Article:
If Spain is entitled to blue vestments on December 8 because of its role in promoting the Doctrine of the Immaculate Conception, I would have thought that a fortiori England would be even more entitled.
The use of blue among Anglicans for Advent is part of the old (Percy 'dishonest plagiariser' Dearmer) idea that you show you are are a loyal Anglican and not a beastly Romaniser by discovering details in medieval English usage which diverge from modern Roman custom, and then proudly parading them. An example of such Dearmerism, so I have been told, survives at Exeter Cathedral, where they use blue in Advent. If true, this is all the more daft because, whatever they did elsewhere in England, at Exeter Bishop Grandisson's Ordinale (14th century) clearly required violet (the dear Burgundian old boy very naturally preferred to operate iuxta morem curie Romane). Incidentally, in case any of you were wondering, its Latinity does carefully distinguish between violet and blue.
It allows, however, although optionally (non inconvenienter indui possent), the use of blue on double feasts in Advent and Lent. Since the Conception was a festum duplex, we have here "English" precedent for using blue on December 8.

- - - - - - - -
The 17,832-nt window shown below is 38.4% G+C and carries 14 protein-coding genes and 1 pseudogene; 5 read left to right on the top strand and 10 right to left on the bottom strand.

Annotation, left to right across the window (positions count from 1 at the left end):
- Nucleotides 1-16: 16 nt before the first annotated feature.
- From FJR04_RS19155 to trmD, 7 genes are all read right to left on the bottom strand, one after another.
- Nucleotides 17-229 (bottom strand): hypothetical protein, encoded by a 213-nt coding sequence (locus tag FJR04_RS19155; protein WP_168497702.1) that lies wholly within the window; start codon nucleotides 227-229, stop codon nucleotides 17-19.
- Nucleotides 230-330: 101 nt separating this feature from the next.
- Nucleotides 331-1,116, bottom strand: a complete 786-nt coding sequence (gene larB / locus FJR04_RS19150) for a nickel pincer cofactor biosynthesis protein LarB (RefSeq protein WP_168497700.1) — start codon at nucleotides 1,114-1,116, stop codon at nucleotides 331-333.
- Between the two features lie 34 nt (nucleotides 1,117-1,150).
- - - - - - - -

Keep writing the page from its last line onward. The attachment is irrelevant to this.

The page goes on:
Rumour has it that the use of light blue for feasts of the Theotokos is common in the Russian and other 'Slavic' Churches. Is this by Western influence? I find it a little unexpected in as far as in Byzantine iconography our Lady is normatively clad in red.
9 December 2016
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The use of blue vestments on the feast of the IC was formerly only allowed in one place in Portugal - in the chapel of the University of Coimbra. When Our Lady of the Immaculate Conception was proclaimed patron saint of the realm in the 17th century by King John IV, all students were obliged to take an oath to defend the IC before taking a degree. It is worth noting, however, that Our Lady has been the Patron of the realm since the foundation; so King John IV was only a solemnization of what was already a reality. I believe it was this king who gave the crown up to Our Lady, after which no regent ever bore it.
May I ask The Impertinent Question?
What is the compelling reason to have liturgical colors so tightly controlled that one has to apply to Roman dicastery for such an outrage against the Holy Catholic and Apostolic faith as blue vestments?
Is this level of centralization a recent outgrowth of ultramontanism? Didn't the colors vary widely in the Middle Ages? I recall one diocese had red through all the Sundays after Pentecost. Paris's scheme (medieval? neogallican?) did a fair impression of a box of Crayolas: https://fr.wikipedia.org/wiki/Rite_gallican#Couleurs_liturgiques_en_rite_parisien
Incidentally, Paris's liturgical light blue was used:
"Aux fêtes de saint Joachim et sainte Anne, de saint Louis roi de France, des abbés, moines et justes, des saintes femmes."
And perhaps strangest of all: